Asia Pacific|A surge of cases in Malaysia is partly linked to prayer gatherings.
Malaysia on Wednesday recorded nearly 7,500 coronavirus cases and 63 deaths, its highest tolls since the pandemic began, and has joined several other Southeast Asian nations in introducing new restrictions to curb a resurgence of infections.
With a population of nearly 33 million, Malaysia is now seeing more infections per capita than almost any country in Asia, with 21 cases per 100,000 people, according to a New York Times database.
Part of Malaysia’s surge appears to be the result of prayer gatherings this month around Eid al-Fitr, which marks the end of the Muslim holy month of Ramadan, despite restrictions. The health minister, Noor Hisham Abdullah, said on Wednesday that a dozen clusters with a total of 470 cases had emerged from prayer gatherings that were held 14 days earlier.
The Malaysian government imposed new restrictions that took effect on Tuesday, including shortening operating hours for businesses and requiring more people to work from home. Residents were encouraged to limit their social contacts and to stay at home as much as possible.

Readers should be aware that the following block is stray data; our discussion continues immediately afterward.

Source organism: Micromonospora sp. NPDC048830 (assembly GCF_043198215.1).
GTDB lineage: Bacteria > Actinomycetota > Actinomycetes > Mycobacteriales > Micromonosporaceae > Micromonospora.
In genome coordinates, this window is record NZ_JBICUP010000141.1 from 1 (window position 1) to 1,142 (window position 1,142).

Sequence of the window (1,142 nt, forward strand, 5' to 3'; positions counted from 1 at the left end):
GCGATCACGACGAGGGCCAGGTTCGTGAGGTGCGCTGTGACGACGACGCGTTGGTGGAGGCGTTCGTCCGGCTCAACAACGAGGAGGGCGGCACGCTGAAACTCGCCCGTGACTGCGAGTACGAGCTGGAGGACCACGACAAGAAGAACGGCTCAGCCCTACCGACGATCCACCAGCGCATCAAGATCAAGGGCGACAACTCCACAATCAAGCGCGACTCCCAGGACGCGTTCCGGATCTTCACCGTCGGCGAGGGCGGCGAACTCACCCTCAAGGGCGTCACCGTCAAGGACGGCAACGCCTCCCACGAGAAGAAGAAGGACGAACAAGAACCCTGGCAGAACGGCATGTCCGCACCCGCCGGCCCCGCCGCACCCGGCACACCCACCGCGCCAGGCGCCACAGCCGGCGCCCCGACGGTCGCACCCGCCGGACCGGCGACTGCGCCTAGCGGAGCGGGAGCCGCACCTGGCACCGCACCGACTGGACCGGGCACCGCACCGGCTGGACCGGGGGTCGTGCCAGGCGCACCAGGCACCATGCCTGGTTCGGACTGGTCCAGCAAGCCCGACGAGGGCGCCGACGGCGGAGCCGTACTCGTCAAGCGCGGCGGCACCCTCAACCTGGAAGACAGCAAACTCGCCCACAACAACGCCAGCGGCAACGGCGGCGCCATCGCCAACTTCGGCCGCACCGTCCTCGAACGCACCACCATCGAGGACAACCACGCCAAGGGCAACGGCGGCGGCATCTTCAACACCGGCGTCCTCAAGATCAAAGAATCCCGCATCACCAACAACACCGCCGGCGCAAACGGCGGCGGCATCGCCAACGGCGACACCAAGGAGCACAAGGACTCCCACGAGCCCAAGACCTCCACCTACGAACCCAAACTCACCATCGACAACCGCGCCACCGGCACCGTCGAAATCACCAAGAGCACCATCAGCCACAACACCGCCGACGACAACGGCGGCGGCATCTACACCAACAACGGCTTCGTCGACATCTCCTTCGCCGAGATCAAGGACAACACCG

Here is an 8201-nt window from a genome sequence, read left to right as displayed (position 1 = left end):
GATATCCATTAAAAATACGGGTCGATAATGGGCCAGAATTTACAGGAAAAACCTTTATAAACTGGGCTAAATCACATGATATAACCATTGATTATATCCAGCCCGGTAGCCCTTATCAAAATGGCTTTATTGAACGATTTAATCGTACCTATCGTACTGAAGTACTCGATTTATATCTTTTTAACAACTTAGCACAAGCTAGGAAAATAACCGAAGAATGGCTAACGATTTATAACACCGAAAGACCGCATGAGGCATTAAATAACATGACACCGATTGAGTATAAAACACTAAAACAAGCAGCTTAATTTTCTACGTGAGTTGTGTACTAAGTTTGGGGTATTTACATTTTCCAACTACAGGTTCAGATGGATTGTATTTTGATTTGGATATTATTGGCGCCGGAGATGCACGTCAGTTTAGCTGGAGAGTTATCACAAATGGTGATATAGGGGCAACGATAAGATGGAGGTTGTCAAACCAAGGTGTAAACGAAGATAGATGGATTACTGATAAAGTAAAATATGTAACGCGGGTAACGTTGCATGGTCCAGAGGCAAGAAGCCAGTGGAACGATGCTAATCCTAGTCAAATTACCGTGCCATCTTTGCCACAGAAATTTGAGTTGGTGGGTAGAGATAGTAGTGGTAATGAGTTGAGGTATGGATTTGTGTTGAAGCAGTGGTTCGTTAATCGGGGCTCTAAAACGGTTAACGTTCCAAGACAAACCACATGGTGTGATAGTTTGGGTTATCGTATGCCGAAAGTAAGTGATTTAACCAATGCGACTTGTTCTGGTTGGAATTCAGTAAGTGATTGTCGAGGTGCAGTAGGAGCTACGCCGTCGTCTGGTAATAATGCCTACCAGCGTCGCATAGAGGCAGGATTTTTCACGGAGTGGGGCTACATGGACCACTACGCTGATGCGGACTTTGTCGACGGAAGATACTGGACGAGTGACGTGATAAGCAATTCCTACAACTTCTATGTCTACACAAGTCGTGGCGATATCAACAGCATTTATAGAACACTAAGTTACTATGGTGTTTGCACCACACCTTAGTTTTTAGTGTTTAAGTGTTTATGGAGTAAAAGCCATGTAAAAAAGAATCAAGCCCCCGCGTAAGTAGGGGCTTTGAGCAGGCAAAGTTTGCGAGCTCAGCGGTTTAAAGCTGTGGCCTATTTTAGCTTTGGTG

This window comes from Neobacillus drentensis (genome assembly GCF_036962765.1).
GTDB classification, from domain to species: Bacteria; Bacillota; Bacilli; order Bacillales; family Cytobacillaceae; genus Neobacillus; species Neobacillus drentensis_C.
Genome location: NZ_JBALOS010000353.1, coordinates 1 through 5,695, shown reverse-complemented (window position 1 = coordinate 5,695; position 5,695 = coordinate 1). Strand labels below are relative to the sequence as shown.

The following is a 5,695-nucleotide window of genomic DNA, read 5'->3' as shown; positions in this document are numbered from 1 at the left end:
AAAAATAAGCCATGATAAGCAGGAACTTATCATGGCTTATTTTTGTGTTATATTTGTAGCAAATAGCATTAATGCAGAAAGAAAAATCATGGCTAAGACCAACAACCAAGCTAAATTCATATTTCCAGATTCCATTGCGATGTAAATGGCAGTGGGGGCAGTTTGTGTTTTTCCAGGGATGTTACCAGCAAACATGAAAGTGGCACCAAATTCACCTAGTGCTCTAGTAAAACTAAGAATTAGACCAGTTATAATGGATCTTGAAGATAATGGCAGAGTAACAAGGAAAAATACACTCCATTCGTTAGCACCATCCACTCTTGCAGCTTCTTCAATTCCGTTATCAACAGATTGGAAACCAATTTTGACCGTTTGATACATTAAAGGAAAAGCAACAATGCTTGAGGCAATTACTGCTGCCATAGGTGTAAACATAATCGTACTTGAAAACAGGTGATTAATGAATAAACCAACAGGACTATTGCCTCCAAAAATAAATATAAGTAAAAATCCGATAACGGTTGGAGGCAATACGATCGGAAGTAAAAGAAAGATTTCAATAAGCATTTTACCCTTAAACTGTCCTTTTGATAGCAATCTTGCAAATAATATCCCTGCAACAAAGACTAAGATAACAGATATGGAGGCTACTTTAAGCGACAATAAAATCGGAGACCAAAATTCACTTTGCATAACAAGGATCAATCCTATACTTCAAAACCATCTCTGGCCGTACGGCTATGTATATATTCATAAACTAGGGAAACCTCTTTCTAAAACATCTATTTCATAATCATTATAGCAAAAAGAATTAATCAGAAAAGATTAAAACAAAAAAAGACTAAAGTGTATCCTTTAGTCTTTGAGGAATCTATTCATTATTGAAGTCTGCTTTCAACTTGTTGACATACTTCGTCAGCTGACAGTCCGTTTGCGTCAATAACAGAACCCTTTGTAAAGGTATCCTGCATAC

But the prime minister, Muhyiddin Yassin, stopped short of imposing as strict a lockdown as he did last year for fear of damaging the economy.
“We have learned over the last year, we cannot close the economy,” he said in a televised interview on Sunday. “We have to balance life and livelihoods.”
Malaysia is one of several countries in Southeast Asia, including Thailand and Vietnam, that handled the pandemic well last year but now face their biggest outbreaks. In all of 2020, Malaysia reported 113,000 cases and 471 deaths. So far in 2021, the country has recorded more than four times as many cases and five times as many deaths.
As intensive care units at some hospitals were reported to be nearing capacity, Mr. Muhyiddin’s government has come under criticism for mishandling the surge in cases and for bungling its vaccine rollout after an online registration system crashed. About 5 percent of the population has received at least one dose of a vaccine, according to a New York Times database.
Mr. Muhyiddin acknowledged such criticism in the interview.
“They can call me ‘stupid prime minister,’ it’s OK,” he said. “I know how difficult it is to manage, but this is our joint responsibility.”
He encouraged people to take responsibility for their behavior and to protect themselves from the virus.
“People ask me, ‘Why not impose a lockdown?’” he said. “I say, you do your own lockdown, a self-lockdown. Just stay at home to be safe and tell others to do the same.”